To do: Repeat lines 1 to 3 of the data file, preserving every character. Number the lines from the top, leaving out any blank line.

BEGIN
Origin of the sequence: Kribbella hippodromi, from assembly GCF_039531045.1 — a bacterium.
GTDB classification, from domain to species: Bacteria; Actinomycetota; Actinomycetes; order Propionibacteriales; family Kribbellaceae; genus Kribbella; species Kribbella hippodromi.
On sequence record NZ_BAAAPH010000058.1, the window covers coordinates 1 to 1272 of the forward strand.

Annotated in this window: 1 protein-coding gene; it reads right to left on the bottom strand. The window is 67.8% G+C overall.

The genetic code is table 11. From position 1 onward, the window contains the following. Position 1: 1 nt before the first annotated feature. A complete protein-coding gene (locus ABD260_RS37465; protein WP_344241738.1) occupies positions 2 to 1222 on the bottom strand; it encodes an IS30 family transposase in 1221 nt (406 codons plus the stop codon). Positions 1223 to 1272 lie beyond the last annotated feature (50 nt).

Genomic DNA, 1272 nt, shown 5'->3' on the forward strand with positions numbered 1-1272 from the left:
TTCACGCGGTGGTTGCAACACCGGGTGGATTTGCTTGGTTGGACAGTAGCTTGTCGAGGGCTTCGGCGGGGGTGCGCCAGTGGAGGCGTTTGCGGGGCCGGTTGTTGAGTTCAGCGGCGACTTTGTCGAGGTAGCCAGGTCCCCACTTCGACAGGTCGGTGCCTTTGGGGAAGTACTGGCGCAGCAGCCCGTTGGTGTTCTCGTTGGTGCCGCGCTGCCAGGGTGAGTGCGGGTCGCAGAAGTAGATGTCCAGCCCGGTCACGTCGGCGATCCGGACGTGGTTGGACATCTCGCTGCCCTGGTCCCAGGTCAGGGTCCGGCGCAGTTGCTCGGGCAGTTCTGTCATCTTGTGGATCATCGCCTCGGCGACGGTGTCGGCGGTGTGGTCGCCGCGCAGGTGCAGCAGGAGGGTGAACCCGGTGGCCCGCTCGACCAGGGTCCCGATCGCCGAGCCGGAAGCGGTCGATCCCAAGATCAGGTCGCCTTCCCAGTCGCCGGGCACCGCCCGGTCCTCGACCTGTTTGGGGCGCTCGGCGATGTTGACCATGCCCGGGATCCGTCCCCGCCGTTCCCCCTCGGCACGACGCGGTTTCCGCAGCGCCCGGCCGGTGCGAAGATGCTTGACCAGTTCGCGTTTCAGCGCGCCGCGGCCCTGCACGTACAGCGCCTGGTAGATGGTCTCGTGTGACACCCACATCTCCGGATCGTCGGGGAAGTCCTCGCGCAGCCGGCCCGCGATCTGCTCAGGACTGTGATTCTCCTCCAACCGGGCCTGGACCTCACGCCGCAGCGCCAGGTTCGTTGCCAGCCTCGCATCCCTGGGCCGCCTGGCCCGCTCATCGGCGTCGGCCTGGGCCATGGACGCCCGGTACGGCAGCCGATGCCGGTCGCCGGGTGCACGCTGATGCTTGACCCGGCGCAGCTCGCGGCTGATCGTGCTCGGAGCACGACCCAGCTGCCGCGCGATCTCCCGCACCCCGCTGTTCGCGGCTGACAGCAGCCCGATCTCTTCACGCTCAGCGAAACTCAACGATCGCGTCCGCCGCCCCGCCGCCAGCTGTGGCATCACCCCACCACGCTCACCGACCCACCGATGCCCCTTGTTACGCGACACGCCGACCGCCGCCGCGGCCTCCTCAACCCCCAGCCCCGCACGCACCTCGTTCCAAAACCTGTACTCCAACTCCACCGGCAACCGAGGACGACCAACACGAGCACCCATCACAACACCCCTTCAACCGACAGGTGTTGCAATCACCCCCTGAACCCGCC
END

Origin of the sequence: Kribbella hippodromi, from assembly GCF_039531045.1 — a bacterium.
GTDB classification, from domain to species: Bacteria; Actinomycetota; Actinomycetes; order Propionibacteriales; family Kribbellaceae; genus Kribbella; species Kribbella hippodromi.
On sequence record NZ_BAAAPH010000058.1, the window covers coordinates 1 to 1272 of the forward strand.